A NASA spacecraft 4 billion miles from Earth yielded its first close-up pictures Wednesday of the most distant celestial object ever explored, depicting what looks like a reddish snowman.
Ultima Thule, as the small, icy object has been dubbed, was found to consist of two fused-together spheres, one of them three times bigger than the other, extending about 20 miles (32 kilometers) across.
NASA’s New Horizons, the spacecraft that sent back pictures of Pluto 3½ years ago, swept past the ancient, mysterious object early on New Year‘s Day. It is 1 billion miles (1.6 billion kilometers) beyond Pluto.
On Tuesday, based on early, fuzzy images, scientists said Ultima Thule resembled a bowling pin. But when better pictures arrived, a new consensus emerged Wednesday.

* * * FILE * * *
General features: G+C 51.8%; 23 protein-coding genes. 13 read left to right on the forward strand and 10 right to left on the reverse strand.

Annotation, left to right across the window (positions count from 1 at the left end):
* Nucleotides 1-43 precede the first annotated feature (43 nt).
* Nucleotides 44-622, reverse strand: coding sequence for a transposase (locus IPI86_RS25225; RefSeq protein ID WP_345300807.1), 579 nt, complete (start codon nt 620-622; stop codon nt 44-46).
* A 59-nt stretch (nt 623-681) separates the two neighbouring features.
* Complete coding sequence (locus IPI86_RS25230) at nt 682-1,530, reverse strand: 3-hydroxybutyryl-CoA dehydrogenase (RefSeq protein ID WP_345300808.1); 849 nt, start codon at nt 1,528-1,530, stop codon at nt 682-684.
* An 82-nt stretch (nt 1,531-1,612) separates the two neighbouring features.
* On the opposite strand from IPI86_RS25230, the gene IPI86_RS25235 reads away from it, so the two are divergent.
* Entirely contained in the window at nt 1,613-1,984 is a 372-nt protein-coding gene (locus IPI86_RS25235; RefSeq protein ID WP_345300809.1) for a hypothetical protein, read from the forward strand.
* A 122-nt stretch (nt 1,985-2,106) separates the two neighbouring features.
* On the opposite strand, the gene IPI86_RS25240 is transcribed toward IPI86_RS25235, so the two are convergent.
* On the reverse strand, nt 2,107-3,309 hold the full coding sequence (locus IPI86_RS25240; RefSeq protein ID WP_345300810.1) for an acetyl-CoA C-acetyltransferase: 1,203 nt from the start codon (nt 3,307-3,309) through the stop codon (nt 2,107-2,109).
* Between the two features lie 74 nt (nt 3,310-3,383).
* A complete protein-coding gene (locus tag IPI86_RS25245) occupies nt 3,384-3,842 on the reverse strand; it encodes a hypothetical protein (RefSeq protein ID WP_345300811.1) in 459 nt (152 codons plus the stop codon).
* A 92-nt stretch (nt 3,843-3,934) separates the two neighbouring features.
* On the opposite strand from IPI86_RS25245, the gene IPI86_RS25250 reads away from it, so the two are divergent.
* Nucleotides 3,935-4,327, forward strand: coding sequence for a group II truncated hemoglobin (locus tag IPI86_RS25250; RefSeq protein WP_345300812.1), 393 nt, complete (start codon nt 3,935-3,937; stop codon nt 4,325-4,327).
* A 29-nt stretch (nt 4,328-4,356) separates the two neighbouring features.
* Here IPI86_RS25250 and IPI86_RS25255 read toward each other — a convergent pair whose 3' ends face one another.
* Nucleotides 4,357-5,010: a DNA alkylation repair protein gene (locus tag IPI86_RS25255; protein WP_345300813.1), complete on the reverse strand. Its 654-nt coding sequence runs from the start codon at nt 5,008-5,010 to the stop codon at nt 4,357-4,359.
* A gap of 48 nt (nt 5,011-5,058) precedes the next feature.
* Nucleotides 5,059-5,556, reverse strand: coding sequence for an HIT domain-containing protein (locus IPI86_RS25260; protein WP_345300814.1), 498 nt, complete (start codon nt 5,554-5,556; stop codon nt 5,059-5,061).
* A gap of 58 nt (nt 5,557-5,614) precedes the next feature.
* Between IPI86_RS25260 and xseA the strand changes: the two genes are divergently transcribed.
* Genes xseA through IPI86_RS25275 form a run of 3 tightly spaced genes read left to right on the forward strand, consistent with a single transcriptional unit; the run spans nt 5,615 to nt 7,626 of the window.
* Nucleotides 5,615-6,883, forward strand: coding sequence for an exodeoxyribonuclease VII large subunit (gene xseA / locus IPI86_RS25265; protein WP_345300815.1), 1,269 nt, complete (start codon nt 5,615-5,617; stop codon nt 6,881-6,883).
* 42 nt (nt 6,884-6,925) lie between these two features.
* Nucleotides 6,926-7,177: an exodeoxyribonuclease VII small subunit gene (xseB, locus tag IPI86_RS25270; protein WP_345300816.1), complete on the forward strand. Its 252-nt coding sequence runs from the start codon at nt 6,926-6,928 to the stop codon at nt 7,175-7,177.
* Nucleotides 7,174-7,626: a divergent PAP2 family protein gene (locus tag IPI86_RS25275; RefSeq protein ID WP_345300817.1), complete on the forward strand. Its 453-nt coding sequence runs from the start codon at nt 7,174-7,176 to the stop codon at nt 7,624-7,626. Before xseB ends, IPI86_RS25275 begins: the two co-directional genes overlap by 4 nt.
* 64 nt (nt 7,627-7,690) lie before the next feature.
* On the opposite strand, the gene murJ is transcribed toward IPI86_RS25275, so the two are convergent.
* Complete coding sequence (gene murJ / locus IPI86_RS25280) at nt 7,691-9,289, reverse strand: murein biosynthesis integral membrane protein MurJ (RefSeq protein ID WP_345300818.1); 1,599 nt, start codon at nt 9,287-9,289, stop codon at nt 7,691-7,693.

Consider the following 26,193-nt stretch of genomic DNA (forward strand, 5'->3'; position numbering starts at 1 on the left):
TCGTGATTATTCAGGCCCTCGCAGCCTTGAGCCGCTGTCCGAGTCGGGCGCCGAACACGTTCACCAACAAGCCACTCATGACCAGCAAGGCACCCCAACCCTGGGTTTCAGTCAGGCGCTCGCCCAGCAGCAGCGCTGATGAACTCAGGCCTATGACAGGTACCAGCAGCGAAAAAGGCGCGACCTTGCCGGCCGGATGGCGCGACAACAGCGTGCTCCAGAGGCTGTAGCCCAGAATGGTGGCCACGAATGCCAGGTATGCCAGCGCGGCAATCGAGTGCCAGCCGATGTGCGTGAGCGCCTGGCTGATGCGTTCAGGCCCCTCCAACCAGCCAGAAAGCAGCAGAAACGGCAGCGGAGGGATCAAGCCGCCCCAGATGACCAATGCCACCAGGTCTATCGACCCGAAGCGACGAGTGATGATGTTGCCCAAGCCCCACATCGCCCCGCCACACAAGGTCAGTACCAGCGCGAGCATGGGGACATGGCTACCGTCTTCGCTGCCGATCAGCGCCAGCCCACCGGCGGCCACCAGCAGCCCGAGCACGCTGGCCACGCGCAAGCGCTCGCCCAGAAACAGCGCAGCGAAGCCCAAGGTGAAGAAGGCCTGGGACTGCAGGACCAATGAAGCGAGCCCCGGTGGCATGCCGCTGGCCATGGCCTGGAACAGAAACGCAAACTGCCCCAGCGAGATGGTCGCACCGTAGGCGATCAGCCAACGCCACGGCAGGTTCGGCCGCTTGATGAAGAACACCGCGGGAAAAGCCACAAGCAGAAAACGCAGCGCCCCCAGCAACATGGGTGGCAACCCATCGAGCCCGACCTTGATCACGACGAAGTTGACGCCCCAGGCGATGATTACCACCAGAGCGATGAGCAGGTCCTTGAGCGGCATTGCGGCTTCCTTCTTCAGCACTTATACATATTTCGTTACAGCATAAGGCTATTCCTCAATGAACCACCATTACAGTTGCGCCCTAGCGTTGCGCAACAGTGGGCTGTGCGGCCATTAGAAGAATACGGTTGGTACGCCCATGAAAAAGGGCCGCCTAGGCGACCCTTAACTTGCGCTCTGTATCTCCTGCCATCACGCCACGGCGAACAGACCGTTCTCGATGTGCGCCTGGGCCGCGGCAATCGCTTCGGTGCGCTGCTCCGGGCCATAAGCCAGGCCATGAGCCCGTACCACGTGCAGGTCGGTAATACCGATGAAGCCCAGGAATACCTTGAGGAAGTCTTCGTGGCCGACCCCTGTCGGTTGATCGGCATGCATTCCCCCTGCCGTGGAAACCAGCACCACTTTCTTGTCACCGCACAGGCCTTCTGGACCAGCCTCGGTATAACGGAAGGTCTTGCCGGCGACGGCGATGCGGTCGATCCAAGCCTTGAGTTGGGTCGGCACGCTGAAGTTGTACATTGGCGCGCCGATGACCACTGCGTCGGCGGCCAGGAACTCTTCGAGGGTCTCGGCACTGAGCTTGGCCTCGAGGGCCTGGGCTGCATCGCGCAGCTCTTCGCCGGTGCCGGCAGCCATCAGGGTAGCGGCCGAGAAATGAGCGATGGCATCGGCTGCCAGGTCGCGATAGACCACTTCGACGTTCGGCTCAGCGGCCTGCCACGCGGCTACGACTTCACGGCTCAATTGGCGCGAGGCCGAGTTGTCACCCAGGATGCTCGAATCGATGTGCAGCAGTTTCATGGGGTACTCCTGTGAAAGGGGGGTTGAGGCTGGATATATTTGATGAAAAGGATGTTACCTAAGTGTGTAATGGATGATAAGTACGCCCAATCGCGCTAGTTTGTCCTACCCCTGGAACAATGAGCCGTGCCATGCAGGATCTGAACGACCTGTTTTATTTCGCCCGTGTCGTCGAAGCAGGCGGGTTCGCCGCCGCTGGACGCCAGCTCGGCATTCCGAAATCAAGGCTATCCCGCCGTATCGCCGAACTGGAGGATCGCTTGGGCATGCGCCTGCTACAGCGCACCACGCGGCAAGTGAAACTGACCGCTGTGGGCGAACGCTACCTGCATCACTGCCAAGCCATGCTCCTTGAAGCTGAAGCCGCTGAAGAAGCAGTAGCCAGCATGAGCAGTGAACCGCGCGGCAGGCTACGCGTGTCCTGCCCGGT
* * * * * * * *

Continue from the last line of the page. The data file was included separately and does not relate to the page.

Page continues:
“The bowling pin is gone. It’s a snowman!” lead scientist Alan Stern informed the world at a news conference.
Scientist Jeff Moore of NASA’s Ames Research Center said the two spheres formed when small, icy pieces coalesced in space billions of years ago. Then the spheres slowly spiraled closer to each other and stuck together.
Ultima Thule has a mottled appearance the color of dull brick. So far, no moons or rings have been detected, but even better images will yield definitive answers in the days and weeks ahead.
Scientists said there were no obvious impact craters in the latest photos but a few apparent “divots” and suggestions of hills and ridges. But NASA won’t know any of this for certain either until the more detailed pictures can be analyzed.